Medical and Regulatory Genomics

Lead Research Organisation: University of Edinburgh

Abstract

The genes embedded in your genome have complex patterns of activity and particular constellations of genes must be active in particular cells and at particular times for biological processes, such as embryonic development, to conclude successfully. Our group is interested in the fundamental biology of gene regulation: when, how and why genes are turned on and off. We advance understand of the mechanisms underlying gene regulation, using computational analyses of datasets measuring the activities of many thousands of genes. This can provide new insights into human evolution itself, and also helps us to interpret disease processes with disrupted regulation, such as cancers and developmental disorders. Human genomes vary at millions of DNA sites between individuals, but often we do not know which variants matter most to our biology. Ultimately we want to develop predictive models, based upon our knowledge of gene regulation, that help us to forecast the effects of variants in health and disease.

Technical Summary

We use computational approaches to reveal the interdependencies between transcription, chromatin and the underlying genomic sequence - and to investigate transcriptional control mechanisms and their disruption in disease. We have an established track record in studying the roles of chromatin structure in mutational spectra, and in how tumour genomes evolve during cancer progression. We aim to test hypotheses addressing three broad aims.
Our first aim is to reveal new functional interactions between chromatin structure and transcriptional activity. We still lack a convincing and quantitative account of the relationships between nuclear organisation, chromatin structure and expression dynamics over time. Developing such models will have important consequences for our understanding of noncoding variation in disease.
Our second aim is to understand the roles of chromatin structure and mutational bias in the evolution of regulatory sites, within the catastrophe strewn genomes of tumours, and during the evolution of isolated human populations. Using a novel approach we have demonstrated unexpectedly high mutational loads at active regulatory sites in most cancers, relative to matched control sites. We are extending this approach to allow us to test the hypothesis that certain site classes accumulate lower levels of mutation than expected, suggesting purifying selection in tumours. Classes showing unexpected increases or decreases of mutational load, suggesting selection in specific tumour types, may suggest new candidate targets for therapeutics. In parallel we will extend our regulatory mutational load metrics to comparisons between isolated human populations (eg from the Shetland archipelago) and cosmopolitan populations, to detect regulatory site classes with unexpected loads, correlated to phenotypic traits. We aim to gain novel insights into the impact of rare regulatory variants on quantitative traits relevant to disease predisposition, ultimately aiding the development of ‘personalised’ medicine based upon genome sequencing.
Finally, we aim to explore the frequencies and roles of regulatory domain lesions in developmental disorders and cancers. Structural variants (SVs) are known to play critical roles in tumourigenesis, but there are currently no methods to reliably disentangle mutational bias from selection operating on SVs in cancers. Such methods are essential to establish which SVs host potential new therapeutic targets, and which are simply well tolerated by tumours. We are developing new models based upon experimental measurements of the mutational spectra in relevant cell types, to estimate the expected spectra in tumours, and rigorously infer candidate breakpoints that may be under selection.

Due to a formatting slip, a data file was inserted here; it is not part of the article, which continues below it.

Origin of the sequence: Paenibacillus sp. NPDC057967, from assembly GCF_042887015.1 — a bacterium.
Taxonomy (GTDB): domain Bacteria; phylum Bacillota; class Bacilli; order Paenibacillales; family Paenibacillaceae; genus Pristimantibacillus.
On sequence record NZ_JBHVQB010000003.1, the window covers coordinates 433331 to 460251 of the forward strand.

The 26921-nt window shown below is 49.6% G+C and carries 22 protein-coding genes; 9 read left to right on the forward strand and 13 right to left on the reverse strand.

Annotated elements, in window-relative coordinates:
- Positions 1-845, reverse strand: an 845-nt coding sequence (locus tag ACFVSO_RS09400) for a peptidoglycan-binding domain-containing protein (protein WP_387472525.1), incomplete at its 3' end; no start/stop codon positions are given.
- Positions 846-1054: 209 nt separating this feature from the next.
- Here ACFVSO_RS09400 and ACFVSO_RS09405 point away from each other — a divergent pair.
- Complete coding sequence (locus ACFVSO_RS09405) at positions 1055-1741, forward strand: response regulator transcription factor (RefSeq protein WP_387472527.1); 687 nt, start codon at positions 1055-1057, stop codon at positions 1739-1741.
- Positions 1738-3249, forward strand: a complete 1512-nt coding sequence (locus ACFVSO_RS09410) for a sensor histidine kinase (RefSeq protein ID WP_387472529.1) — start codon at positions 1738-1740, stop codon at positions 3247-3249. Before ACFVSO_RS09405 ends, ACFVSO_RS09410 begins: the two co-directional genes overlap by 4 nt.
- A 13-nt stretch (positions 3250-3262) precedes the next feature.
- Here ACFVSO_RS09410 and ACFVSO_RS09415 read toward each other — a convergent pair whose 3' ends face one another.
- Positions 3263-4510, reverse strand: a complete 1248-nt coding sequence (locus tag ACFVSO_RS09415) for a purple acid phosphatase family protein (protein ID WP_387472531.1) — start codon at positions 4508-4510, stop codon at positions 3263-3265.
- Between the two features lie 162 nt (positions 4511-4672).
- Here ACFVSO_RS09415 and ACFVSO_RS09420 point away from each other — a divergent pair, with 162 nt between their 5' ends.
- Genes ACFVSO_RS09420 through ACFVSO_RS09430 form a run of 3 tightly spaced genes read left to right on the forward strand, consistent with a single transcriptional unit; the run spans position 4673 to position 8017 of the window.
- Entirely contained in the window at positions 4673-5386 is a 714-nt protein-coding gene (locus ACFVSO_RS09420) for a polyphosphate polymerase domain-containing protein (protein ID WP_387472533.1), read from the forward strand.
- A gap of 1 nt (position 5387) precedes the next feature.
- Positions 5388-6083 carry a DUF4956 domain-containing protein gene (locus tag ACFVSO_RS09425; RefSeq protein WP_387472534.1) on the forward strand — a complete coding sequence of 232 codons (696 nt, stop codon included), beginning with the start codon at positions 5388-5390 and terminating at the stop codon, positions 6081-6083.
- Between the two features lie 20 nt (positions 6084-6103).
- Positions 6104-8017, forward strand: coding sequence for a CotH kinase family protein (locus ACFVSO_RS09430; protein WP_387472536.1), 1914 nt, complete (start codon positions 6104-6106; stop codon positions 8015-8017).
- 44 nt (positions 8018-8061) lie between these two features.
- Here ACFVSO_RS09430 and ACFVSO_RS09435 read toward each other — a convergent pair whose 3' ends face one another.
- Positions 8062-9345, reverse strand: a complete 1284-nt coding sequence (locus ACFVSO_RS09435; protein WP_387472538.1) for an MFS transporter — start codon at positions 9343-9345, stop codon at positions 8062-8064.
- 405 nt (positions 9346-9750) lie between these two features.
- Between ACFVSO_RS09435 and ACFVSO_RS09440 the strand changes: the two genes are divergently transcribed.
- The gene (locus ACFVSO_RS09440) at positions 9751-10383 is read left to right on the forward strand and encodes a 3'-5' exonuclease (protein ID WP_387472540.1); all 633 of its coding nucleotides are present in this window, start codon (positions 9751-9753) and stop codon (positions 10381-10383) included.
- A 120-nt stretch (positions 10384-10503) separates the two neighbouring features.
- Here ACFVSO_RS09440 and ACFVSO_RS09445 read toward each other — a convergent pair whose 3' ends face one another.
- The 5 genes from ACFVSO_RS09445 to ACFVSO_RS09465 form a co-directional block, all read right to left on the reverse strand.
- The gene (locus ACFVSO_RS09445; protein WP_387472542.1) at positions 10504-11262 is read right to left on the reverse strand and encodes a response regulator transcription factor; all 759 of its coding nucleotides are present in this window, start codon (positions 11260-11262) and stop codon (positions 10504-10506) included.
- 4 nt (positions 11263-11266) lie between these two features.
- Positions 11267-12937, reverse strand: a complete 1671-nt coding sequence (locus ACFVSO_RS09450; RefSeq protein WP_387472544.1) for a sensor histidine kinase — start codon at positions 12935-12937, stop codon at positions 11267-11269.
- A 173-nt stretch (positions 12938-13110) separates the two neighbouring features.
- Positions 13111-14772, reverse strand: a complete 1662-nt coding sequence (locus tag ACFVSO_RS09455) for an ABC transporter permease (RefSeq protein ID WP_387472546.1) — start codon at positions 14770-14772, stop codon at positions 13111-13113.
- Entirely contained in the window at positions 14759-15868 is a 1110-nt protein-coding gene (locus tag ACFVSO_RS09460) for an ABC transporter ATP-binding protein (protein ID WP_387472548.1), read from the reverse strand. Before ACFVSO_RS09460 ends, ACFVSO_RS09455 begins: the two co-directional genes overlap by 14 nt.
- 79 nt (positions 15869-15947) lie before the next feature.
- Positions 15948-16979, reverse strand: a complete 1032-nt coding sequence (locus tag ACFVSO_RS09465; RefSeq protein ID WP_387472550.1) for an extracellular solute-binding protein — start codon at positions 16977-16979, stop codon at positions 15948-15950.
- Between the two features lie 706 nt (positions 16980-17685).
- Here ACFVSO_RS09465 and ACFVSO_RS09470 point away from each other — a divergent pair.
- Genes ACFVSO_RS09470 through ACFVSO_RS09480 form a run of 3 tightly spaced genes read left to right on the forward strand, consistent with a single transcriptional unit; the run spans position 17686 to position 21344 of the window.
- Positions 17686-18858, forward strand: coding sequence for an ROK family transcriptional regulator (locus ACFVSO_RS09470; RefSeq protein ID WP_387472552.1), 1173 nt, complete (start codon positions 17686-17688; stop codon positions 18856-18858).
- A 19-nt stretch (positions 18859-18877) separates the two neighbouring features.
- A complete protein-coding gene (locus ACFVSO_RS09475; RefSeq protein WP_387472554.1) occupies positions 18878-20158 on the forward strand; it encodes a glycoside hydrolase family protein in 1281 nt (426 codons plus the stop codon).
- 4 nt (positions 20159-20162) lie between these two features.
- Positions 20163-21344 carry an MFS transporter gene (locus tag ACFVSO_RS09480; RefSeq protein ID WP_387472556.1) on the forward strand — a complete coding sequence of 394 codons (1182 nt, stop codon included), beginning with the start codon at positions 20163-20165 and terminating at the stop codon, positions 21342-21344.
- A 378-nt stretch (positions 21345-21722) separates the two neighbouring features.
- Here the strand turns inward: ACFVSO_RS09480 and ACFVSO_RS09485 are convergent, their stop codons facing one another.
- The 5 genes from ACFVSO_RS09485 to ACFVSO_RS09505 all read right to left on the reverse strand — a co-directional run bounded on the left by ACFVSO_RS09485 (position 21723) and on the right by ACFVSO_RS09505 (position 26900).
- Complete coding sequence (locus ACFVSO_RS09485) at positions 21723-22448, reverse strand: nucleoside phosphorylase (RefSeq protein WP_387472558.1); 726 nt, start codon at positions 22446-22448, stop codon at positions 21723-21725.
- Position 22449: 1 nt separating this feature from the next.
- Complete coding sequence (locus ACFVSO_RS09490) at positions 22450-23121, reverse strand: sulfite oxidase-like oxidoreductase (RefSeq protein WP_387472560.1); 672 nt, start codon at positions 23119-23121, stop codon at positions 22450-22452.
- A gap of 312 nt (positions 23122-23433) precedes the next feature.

Publications

10 25 50
 
Description Member of committee and writing group for SSAC report for Scottish Government on 'The Future of Genomics in Scotland'
Geographic Reach National 
Policy Influence Type Participation in a advisory committee
URL https://www.scottishscience.org.uk/sites/default/files/article-attachments/Genomics%20Full%20Report....
 
Description CSO/MRC/Scottish Enterprise joint funding of Scottish Genomes Partnership (Co-PI)
Amount £9,500,000 (GBP)
Organisation Chief Scientist Office 
Sector Public
Country United Kingdom
Start 03/2016 
End 12/2019
 
Description Precision medicine and the mutational landscape of high grade serous ovarian cancer
Amount £258,756 (GBP)
Funding ID MR/R026017/1 
Organisation Medical Research Council (MRC) 
Sector Public
Country United Kingdom
Start 02/2018 
End 01/2021
 
Description AZ/CSO HGSOC project 
Organisation AstraZeneca
Country United Kingdom 
Sector Private 
PI Contribution I am informatics lead on this project and my group provides storage, processing and computational analyses of tumour sequencing data (WGS, RNA-seq) for high grade serous ovarian cancer, using MRC IGMM/HGU computing infrastructure. We also provide intellectual input in experimental design, statistics and manuscript writing.
Collaborator Contribution Provision of high grade serous ovarian cancer samples, generation of raw sequencing data, management/supervision, manuscript writing etc.
Impact This is a multi-disciplinary collaboration between bioinformaticists, experimental biologists and clinicians
Start Year 2016
 
Description AZ/CSO HGSOC project 
Organisation Cancer Research UK
Department Edinburgh Cancer Research UK Centre
Country United Kingdom 
Sector Academic/University